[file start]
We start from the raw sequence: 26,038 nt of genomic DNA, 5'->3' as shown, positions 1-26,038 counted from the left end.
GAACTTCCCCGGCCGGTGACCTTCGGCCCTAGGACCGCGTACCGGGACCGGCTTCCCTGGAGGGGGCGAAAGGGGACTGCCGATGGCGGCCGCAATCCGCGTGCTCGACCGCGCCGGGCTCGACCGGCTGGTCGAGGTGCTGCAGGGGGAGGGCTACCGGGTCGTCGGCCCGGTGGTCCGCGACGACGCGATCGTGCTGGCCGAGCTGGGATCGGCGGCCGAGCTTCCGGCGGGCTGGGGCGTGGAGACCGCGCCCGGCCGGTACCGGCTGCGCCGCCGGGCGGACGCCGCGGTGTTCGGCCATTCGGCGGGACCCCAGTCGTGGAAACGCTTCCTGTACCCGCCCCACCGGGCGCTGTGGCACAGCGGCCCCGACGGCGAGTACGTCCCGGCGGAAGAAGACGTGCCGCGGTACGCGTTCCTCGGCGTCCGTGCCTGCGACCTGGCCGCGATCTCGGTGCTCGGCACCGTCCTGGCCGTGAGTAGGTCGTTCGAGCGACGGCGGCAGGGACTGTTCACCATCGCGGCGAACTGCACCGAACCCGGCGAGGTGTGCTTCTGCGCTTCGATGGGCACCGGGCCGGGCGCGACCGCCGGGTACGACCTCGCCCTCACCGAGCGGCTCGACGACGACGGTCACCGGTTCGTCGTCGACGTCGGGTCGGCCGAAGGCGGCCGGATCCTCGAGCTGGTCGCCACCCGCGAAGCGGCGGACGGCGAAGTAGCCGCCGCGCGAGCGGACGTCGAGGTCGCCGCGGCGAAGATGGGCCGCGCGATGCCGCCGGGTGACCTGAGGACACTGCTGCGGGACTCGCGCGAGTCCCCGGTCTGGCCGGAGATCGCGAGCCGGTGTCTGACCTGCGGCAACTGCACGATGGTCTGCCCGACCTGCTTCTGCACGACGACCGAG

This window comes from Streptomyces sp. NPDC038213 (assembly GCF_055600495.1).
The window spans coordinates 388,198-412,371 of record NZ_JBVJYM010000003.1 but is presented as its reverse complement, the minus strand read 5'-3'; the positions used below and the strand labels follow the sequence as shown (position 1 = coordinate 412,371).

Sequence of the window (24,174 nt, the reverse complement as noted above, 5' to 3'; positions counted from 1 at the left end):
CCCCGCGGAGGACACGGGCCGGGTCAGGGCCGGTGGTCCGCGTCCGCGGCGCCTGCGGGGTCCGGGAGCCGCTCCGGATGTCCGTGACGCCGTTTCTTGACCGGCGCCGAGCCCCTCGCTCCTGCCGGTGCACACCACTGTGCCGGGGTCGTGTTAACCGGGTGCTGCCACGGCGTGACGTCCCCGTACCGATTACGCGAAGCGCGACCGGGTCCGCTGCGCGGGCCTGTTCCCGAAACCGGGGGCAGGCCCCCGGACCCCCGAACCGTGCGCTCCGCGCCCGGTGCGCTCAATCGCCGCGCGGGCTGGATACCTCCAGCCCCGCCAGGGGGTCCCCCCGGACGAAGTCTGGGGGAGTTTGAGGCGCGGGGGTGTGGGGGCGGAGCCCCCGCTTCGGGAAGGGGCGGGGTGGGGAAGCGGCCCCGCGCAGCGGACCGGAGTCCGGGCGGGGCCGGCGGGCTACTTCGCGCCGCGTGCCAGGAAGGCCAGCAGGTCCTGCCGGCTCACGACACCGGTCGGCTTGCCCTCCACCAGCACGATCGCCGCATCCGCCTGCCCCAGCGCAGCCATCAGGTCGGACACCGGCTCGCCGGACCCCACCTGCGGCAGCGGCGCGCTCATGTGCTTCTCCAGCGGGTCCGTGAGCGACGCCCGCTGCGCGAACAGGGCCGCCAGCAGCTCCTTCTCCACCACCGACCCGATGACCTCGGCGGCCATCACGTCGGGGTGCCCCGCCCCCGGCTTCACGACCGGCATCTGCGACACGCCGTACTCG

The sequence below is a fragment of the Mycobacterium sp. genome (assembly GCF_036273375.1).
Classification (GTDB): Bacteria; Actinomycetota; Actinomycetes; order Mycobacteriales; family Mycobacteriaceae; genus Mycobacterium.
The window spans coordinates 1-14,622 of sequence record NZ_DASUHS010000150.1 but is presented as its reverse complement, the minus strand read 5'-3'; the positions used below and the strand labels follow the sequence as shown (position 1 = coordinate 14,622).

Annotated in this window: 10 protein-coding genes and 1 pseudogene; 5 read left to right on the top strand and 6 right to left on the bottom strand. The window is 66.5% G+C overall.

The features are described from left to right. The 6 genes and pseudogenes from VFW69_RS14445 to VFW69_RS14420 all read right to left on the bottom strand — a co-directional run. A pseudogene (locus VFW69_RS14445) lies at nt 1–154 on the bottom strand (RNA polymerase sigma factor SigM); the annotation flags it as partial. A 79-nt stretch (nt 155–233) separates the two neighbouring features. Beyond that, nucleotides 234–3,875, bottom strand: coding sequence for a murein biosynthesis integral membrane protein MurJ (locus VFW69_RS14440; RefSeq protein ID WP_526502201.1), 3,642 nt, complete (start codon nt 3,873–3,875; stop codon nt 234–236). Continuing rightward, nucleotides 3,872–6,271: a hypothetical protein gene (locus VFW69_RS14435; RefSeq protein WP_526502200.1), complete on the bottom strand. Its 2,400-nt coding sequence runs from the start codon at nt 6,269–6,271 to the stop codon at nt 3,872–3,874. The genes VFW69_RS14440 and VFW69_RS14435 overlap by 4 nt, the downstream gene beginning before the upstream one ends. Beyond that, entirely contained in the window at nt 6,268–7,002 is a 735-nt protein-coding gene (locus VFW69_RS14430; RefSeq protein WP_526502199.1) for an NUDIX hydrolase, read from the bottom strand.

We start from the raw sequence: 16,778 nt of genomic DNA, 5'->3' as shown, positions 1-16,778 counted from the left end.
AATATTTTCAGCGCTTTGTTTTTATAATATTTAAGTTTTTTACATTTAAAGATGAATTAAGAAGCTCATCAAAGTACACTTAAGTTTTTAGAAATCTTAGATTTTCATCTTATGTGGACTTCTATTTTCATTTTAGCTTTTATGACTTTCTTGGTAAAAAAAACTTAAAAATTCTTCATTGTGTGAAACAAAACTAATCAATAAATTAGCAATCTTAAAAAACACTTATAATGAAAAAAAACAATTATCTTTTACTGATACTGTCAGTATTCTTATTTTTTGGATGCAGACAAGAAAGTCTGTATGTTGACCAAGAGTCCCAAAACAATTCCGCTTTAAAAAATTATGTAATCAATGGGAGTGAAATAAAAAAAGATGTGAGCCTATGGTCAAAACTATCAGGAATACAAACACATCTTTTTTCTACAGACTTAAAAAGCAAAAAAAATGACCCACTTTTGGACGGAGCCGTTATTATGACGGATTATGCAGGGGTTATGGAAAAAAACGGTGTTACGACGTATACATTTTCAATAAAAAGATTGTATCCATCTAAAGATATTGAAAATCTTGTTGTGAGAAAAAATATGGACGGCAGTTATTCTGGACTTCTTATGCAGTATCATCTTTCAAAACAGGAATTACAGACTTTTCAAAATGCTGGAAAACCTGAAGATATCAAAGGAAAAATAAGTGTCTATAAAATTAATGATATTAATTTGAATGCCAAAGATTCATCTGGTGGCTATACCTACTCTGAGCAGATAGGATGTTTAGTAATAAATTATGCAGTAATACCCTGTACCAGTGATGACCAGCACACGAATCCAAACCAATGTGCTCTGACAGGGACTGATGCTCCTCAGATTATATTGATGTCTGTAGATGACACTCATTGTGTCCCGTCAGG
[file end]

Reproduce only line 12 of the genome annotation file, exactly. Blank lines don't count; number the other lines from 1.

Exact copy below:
We start from the raw sequence: 16,778 nt of genomic DNA, 5'->3' as shown, positions 1-16,778 counted from the left end.